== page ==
seedlings lying dormant in the seed bank rise up to seize their opportunity.
Eventually these re-sprouts would grow and fill in. But for now the scenery was
going through an awkward phase – filling in the barren landscape would take
time. The stark parallels that nature draws to my own life do not go unnoticed
to me. My life will take time to fill in as well – new hobbies, friends, new
methods of coping. Eventually the awkward phase will pass, and I will
Just months ago, I clamored through thickets of willow and blackberry with the usual lack of grace when off-trail, but today I walk through the La Sierra Preserve with ease. The variegated range of chaparral and sage scrub have burned down to a monotonous scene of black sooty hills, diversified here and there by the skeletons of scrub oak and ceanothus that remain. The scene has an eerie beauty, and my senses are ablaze, so to speak, with every subtlety that tells me more of the land’s traumatic experience.
The roads around me are still closed, and the resulting silence accentuates every sound in the valley. With each step a unique noise is produced. At first I hear the muted shifting of ash beneath my feet, the next is sharper and crunchier, where the blaze was less severe and organic matter remains. As I tiptoe closer to the streambed my nose flares from the smoldering remains of a sycamore, but I’ve reached my destination. La Sierra Creek lies dry, naked, and exposed before me, its banks which were once adorned with vines and flowers are blanketed in white ash. My eyes take in every detail, but my instruments will tell the full story.
I shake myself from the ashy daze and get to work measuring the channel. Its slope, width, and texture all feed into the story of this valley. Like pieces of a puzzle, each measurement I take contributes to a larger picture of the land’s recovery. With the coming rains these channels will fill with sediment washed down from the canyons, and these cobbles that I measure will disappear beneath silt once held by the vegetated slopes. With our extended fire season I’ve become rather accustomed to this type of work – and the process now fascinates me. In a year this channel with be flat and planar, more prone to flooding while it remains choked by the sediments, but as vegetation regrows and storms flush through the system, my cobbles will return.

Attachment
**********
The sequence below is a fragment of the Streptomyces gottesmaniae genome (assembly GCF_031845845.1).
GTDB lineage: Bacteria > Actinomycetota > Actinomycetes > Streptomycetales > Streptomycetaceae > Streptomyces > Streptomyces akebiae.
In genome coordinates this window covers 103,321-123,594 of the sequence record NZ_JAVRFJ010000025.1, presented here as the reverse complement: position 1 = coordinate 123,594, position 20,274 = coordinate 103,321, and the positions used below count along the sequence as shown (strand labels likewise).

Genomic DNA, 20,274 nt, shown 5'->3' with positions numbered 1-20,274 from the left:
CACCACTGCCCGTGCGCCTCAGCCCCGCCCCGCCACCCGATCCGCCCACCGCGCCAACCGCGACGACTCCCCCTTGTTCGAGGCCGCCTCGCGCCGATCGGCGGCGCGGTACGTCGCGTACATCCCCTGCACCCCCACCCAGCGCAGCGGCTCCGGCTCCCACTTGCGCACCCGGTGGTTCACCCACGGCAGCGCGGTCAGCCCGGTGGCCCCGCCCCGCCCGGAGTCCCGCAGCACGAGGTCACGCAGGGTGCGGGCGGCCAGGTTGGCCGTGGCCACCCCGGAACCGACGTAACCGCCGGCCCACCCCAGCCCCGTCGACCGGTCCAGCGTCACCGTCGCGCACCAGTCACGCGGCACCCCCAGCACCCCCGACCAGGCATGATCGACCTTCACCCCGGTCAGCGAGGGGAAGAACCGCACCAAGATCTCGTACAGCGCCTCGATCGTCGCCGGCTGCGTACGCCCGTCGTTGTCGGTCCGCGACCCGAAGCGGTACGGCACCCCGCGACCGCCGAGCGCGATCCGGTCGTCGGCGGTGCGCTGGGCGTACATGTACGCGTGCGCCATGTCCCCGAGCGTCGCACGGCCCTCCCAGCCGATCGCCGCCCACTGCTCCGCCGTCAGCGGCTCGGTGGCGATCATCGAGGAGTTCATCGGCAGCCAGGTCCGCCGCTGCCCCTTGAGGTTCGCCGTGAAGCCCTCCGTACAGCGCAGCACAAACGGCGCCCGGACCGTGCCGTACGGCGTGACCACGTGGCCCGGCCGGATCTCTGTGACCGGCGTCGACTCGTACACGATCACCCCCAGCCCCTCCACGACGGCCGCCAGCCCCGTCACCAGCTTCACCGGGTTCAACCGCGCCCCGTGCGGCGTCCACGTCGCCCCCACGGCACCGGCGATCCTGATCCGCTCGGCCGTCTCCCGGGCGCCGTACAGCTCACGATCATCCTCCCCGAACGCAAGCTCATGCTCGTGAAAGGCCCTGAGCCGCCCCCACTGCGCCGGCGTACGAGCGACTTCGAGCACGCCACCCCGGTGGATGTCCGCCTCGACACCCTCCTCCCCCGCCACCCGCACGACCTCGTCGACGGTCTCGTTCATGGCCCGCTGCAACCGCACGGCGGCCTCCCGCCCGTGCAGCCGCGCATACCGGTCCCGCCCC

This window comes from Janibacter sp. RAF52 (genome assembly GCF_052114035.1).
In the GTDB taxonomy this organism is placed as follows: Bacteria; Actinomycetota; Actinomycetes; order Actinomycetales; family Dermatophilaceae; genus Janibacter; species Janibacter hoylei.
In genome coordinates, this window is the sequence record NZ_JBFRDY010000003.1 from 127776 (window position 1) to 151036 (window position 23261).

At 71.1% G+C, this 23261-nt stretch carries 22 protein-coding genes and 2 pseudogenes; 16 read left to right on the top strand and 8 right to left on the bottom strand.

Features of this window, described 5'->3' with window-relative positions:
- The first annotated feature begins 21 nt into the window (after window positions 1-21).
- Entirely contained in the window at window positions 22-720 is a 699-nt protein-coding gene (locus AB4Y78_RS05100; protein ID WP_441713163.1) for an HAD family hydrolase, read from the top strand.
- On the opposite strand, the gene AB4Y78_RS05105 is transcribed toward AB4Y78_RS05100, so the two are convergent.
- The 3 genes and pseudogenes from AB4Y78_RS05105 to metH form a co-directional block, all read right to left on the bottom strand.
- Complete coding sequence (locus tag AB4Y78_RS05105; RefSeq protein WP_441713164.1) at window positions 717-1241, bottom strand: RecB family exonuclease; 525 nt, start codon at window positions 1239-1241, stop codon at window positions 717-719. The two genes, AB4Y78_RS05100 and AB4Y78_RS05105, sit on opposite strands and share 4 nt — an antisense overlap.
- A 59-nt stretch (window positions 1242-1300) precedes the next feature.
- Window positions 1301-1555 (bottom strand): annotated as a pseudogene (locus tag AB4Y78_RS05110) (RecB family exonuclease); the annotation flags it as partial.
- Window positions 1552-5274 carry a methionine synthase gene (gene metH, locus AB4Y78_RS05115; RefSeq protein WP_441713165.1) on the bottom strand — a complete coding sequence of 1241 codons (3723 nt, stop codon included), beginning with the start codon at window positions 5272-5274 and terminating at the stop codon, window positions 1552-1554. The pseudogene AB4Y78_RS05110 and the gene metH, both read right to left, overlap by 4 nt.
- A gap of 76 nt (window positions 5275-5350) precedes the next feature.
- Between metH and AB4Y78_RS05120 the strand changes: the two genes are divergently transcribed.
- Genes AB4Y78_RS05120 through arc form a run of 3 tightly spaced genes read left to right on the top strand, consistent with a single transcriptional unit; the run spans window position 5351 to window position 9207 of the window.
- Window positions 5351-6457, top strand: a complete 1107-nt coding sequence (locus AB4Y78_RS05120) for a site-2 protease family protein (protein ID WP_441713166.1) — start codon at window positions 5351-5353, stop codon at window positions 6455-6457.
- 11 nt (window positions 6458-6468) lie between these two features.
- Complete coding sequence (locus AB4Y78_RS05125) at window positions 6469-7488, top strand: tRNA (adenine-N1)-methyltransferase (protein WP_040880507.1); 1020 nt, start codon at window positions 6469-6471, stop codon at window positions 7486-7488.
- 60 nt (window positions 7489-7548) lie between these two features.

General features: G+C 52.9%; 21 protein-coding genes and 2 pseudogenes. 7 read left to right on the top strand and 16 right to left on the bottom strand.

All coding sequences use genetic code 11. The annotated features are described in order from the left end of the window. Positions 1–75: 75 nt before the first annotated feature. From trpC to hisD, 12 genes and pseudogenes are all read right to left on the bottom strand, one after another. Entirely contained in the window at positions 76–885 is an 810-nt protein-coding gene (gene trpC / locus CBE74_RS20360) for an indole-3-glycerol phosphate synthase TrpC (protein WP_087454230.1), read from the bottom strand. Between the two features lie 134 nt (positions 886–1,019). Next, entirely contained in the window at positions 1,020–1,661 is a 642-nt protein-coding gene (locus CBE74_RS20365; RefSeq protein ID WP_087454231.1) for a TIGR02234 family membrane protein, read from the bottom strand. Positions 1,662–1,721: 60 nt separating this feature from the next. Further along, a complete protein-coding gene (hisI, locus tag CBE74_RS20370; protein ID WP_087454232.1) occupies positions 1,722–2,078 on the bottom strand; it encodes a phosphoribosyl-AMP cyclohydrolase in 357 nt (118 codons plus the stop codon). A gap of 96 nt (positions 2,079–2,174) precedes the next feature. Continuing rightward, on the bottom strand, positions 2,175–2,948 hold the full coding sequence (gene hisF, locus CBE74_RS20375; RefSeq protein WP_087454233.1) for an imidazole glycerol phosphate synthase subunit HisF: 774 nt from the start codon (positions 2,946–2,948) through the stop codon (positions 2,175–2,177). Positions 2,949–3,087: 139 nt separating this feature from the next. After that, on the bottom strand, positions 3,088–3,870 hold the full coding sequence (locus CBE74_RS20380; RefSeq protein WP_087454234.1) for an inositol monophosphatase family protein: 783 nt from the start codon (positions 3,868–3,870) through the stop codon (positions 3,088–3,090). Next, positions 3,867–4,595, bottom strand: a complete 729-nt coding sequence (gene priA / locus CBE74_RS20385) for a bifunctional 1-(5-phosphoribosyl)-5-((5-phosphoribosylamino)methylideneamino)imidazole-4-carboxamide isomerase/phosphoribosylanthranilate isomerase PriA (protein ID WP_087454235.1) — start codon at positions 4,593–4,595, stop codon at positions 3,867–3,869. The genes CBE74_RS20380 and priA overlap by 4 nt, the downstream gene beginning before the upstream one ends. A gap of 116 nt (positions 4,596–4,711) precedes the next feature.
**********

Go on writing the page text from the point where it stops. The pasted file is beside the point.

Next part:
I walk silently out of the valley, content for now with what information I’ve gathered. Along the way I see persistence. Deer tracks, gopher mounds, ants, and beetles flank my own footprints impressed upon the ash – more puzzle pieces that contribute to this gorgeous, heartbreaking cycle. Growing up in combustible California I’ve learned to love these jarring landscapes of ash and rock. Someday the carpet of chaparral will return, and the process, oftentimes, can be as beautiful as the result.
How do you quantify the importance of a wilderness? By its size? Its mountains or rivers? Maybe instead a wilderness is as important as its impact on individuals. Some places, like the Grand Canyon, are visited millions of times a year and leave life-long impacts on visitors. Some, like the ice and waters of the Arctic are rarely ever visited, and yet inspire the imaginations of people the world over.
I felt inspired as I grew up in the Santa Monica Mountains. As a kid, I always loved staring out at the oaks and cliffs as I drove down Mulholland Highway. I would fall asleep comfortably to the sounds of howling coyotes a few blocks away. I celebrated birthdays at Paramount Ranch, hiked in Malibu Creek State Park, and attended my favorite field trips at Headwaters Corner. These mountains are not just my home, they’re my history and my refuge.
As the newest member of the MRT team, I have already learned a great deal – why there is an inverse relationship between Red Swamp Crayfish and the vulnerable California red-legged frog, the difficulties associated with removing invasive Spanish Broom, and even good advice on how to make sure I stop killing my house plants (I was overwatering if you were curious).